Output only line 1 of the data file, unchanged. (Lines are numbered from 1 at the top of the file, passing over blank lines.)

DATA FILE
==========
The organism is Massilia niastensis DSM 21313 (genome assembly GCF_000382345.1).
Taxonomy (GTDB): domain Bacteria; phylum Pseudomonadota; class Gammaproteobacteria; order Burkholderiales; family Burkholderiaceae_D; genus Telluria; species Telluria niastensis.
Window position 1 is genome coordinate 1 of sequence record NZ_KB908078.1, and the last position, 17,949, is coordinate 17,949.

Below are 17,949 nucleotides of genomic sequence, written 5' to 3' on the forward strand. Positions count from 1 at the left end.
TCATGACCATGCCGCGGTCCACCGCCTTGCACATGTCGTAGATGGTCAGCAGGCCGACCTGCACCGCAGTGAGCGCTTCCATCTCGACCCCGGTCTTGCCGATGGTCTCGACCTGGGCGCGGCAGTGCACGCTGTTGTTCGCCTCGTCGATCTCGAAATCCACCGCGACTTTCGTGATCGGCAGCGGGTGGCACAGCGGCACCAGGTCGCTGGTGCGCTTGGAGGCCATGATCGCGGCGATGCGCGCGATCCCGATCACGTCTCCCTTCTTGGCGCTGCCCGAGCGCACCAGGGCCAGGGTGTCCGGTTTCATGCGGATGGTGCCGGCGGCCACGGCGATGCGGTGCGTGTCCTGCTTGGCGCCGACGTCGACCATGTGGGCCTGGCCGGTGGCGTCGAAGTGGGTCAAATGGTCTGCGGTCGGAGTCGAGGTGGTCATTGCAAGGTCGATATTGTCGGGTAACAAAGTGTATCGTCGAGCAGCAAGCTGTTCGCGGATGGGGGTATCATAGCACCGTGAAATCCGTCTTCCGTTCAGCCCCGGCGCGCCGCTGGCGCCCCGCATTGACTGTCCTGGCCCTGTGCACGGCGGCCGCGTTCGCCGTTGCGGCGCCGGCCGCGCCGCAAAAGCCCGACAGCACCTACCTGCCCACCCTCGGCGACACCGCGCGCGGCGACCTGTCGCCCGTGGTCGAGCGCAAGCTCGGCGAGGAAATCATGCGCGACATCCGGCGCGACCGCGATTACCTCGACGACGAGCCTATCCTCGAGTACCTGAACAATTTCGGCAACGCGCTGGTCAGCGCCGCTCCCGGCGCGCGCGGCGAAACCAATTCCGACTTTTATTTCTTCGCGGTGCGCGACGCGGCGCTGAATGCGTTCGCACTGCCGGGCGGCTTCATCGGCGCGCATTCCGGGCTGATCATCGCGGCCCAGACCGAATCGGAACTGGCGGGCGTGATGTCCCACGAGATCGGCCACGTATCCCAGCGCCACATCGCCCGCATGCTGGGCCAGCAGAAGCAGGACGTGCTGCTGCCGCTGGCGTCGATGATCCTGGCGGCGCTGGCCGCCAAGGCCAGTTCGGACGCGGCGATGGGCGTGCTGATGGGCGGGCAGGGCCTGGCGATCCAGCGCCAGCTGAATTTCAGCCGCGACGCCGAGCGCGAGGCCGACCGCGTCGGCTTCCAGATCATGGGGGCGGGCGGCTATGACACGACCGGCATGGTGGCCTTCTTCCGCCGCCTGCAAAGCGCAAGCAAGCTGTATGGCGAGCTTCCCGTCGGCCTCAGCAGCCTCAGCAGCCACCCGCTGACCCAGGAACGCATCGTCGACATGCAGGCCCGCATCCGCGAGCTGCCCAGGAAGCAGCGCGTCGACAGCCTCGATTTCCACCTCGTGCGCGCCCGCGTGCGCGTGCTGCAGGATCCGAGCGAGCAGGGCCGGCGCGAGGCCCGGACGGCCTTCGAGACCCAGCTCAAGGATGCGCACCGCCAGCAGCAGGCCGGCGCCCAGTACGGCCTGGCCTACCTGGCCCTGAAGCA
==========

The organism is Massilia niastensis DSM 21313 (genome assembly GCF_000382345.1).